The summer of 2012. My journey through the U.S. National Parks honed my intuition as a traveler.
Initially, this trip seemed unattainable.
Back in 2012, I was living my dream. I worked in the music industry, which had been my childhood dream and had a comfortable life with great friends. However, I knew I needed to take a break from my career, even though I loved my job.
It’s a long story, but let’s just say it was the 2011 Tohoku earthquake and tsunami.
After I made my decision to leave my job, I had dinner with my friend and her boss, who ran an indie record label in Japan. I had been helping them occasionally as a graphic and web designer.
When I told them about my plans to quit my job, they invited me to join them at Warped Tour* in California. *The largest punk rock festival in the U.S., held annually from 1995 to 2019.
As a person who often trusts my intuition, I immediately said “Yes!”, then I bought my flight tickets a few days later.
I thought, “Since I’m going to California, I might want to explore the Grand Circle (U.S. national parks in Arizona and Utah), too!”
So, I booked my return flight for one week later, even though I didn’t have any concrete plans yet.
I’ve visited 36 states now, so I’m a bit familiar with the U.S., but back then I had never visited the U.S. mainland. My only “American” experiences were in Hawaii and Guam. So basically, I didn’t know anything about the U.S. at the time.
My driver’s license was only used as an ID. Who needs to drive a car in Tokyo? We have the best public transportation in the world! (Yep, self-defense mode is on! Sorry!)
If you’ve never driven in your home country, how are you supposed to drive in the U.S.?
Today, you can find many resources for travel research using social media, Google, or even AI. However, back in 2012, the situation was a bit different. You had to call or write an email to contact businesses through their websites, which were often 20 years old and never updated. You also had to wonder if the businesses were still in business.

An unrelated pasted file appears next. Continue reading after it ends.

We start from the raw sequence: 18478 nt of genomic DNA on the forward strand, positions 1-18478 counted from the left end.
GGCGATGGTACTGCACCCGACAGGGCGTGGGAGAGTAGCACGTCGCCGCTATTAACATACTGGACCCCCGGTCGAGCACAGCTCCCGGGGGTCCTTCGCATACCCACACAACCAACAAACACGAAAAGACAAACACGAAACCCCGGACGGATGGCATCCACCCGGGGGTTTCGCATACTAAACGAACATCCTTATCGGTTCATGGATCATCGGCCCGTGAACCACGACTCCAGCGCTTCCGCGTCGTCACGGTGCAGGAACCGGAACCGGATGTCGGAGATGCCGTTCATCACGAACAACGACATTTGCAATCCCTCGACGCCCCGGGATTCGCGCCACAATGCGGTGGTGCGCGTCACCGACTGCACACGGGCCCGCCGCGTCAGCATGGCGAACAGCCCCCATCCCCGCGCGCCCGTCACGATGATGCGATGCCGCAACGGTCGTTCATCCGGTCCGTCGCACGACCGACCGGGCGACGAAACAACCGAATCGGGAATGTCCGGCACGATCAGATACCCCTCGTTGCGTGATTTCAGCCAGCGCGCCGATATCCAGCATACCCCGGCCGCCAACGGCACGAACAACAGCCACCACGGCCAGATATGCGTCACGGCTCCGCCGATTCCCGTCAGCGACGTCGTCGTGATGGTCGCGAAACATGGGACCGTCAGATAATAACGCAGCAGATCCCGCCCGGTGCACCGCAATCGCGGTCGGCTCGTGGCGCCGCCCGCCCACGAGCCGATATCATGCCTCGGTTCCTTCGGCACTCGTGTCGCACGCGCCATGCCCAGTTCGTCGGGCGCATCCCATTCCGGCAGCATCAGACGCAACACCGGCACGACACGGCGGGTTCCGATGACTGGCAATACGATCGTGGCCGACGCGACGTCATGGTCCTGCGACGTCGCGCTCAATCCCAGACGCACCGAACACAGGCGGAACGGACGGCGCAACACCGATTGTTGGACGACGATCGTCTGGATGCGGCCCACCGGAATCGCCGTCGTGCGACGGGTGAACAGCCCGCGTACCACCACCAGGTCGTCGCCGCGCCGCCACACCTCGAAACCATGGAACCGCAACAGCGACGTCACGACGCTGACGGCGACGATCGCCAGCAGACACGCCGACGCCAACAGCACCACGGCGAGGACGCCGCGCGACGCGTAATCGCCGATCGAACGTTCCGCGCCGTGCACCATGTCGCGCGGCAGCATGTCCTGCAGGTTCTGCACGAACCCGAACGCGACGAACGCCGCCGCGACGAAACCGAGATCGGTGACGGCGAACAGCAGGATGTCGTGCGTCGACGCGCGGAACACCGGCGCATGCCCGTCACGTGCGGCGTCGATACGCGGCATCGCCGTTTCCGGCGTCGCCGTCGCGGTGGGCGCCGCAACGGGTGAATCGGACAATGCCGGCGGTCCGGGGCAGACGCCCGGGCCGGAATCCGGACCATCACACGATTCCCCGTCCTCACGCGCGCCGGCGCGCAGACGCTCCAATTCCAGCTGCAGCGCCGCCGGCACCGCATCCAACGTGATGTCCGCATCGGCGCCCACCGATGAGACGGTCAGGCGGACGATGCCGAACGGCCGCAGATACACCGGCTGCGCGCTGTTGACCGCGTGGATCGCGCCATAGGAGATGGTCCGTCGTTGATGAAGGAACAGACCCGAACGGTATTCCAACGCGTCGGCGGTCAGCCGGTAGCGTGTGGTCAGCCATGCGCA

I did my research and sent emails to some local travel agencies and shuttle services in my poor English.
“Hello, I’d like to travel around the Grand Circle alone, but I can’t drive. I’m wondering if I can use your shuttle service or hire a driver for a week, and how much it would cost. Thank you.”
Within a few days, I received responses from five companies.
Three of them said “Unfortunately, we can’t help you with your request.” The other two offered me expensive estimates that were not realistic for me.
Just as I was starting to think that “Okay… I guess my idea was unfeasible. Maybe I’ll just stay in LA for the rest of the week,” I attended a party with a friend.
When we arrived at the venue, there were over 50 people there, and it was so crowded that we could barely walk around.
We finally made it to the drink counter, grabbed a drink, and started talking to someone next to us.
The person said, “I’m traveling to the U.S. next month for my summer vacation! Have you ever heard of the Grand Circle?”
I was surprised and said, “Wait, did you say next month? When exactly?” and explained that I had almost given up on my plan.
Then the person explained their plans, which they had been planning for months.
The plans sounded great because they covered all the places I wanted to visit. Surprisingly, the dates were almost the same as mine, too.
I was shocked and speechless. I thought to myself “What is going on here?”.
Then the person said, “I’ve already booked the rental car and hotels. If you’re interested, would you like to join me? I’ll drive, so you can relax and enjoy the view. It would also help me out, since we can split the travel costs!”
My intuition told me to say “Yes!”, but I had only talked to the person for 10 minutes and knew nothing about them.
They were a complete stranger to me, and I was a complete stranger to them.
We were just two strangers who wanted to travel to the same place at the same time and happened to meet at a party.
That was all the information I had to make a decision about whether or not to join them on a week-long road trip around the U.S. national parks.
Usually I trust my intuition, but I couldn’t decide on that day.
A few days later, I had lunch with the person, and we got to know each other better. We revealed our backgrounds, and we decided to become Grand Circle travel buddies for a week.
We were from different countries, races, and genders, we were complete strangers, but we were now travel partners.
We had one shared purpose: to explore the Grand Circle. Besides that, we seemed to have almost nothing in common.
It will be an unknown journey, but it could also be an exciting one.
To be continued…